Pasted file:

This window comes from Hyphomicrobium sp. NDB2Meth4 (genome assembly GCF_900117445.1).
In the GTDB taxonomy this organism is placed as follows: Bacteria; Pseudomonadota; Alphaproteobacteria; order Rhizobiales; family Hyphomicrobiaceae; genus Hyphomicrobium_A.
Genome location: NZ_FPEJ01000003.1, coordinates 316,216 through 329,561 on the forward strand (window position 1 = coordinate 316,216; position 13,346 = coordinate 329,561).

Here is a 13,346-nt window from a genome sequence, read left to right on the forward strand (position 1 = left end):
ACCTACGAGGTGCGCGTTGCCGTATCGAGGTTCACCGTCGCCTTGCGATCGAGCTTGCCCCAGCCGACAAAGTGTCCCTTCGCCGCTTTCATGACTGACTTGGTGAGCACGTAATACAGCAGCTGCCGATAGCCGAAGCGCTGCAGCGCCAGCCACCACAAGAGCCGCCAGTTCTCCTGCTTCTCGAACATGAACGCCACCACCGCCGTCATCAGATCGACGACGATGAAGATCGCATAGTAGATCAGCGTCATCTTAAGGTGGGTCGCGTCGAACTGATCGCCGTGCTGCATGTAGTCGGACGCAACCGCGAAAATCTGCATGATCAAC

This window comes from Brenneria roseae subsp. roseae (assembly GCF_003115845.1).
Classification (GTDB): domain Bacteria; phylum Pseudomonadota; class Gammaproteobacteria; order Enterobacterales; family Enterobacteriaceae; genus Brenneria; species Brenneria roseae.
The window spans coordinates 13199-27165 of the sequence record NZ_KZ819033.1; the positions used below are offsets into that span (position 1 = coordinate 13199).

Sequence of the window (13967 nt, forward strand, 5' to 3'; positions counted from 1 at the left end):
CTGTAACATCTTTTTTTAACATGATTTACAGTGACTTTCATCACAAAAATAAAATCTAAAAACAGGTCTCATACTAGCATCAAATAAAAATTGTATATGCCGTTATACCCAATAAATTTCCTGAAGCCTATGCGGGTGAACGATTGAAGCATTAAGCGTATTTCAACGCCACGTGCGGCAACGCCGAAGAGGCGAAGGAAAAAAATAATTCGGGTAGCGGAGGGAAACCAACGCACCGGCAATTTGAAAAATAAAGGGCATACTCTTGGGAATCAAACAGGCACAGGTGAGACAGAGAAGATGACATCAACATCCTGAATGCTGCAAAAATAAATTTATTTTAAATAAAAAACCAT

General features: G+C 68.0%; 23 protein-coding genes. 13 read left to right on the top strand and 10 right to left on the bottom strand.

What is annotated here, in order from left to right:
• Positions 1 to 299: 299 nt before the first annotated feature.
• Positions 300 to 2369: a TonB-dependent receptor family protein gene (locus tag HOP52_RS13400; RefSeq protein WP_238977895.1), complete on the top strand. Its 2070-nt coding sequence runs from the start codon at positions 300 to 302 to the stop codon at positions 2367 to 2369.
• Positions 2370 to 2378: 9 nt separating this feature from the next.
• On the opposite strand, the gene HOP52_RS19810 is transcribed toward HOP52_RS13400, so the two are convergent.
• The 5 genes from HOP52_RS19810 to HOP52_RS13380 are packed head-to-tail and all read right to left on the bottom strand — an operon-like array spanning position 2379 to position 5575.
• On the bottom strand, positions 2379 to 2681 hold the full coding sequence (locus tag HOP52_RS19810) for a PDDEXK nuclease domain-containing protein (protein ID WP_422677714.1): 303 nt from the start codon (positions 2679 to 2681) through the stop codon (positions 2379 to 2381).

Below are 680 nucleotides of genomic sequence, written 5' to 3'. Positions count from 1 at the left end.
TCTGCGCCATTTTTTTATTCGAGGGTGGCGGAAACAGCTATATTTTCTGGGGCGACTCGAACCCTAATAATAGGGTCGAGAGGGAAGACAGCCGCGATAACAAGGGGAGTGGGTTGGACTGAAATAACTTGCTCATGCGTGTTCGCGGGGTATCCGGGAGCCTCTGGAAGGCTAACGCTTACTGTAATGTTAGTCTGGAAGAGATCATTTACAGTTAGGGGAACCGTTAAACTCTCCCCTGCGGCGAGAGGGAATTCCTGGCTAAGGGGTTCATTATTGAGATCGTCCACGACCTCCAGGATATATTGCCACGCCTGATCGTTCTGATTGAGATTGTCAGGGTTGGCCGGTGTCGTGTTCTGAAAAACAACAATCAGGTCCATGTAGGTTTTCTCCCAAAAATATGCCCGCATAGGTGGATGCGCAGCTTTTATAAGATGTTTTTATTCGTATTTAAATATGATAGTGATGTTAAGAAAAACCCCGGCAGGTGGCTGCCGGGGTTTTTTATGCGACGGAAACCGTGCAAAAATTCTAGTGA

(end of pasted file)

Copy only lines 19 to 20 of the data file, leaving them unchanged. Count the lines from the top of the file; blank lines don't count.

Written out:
Below are 680 nucleotides of genomic sequence, written 5' to 3'. Positions count from 1 at the left end.
TCTGCGCCATTTTTTTATTCGAGGGTGGCGGAAACAGCTATATTTTCTGGGGCGACTCGAACCCTAATAATAGGGTCGAGAGGGAAGACAGCCGCGATAACAAGGGGAGTGGGTTGGACTGAAATAACTTGCTCATGCGTGTTCGCGGGGTATCCGGGAGCCTCTGGAAGGCTAACGCTTACTGTAATGTTAGTCTGGAAGAGATCATTTACAGTTAGGGGAACCGTTAAACTCTCCCCTGCGGCGAGAGGGAATTCCTGGCTAAGGGGTTCATTATTGAGATCGTCCACGACCTCCAGGATATATTGCCACGCCTGATCGTTCTGATTGAGATTGTCAGGGTTGGCCGGTGTCGTGTTCTGAAAAACAACAATCAGGTCCATGTAGGTTTTCTCCCAAAAATATGCCCGCATAGGTGGATGCGCAGCTTTTATAAGATGTTTTTATTCGTATTTAAATATGATAGTGATGTTAAGAAAAACCCCGGCAGGTGGCTGCCGGGGTTTTTTATGCGACGGAAACCGTGCAAAAATTCTAGTGA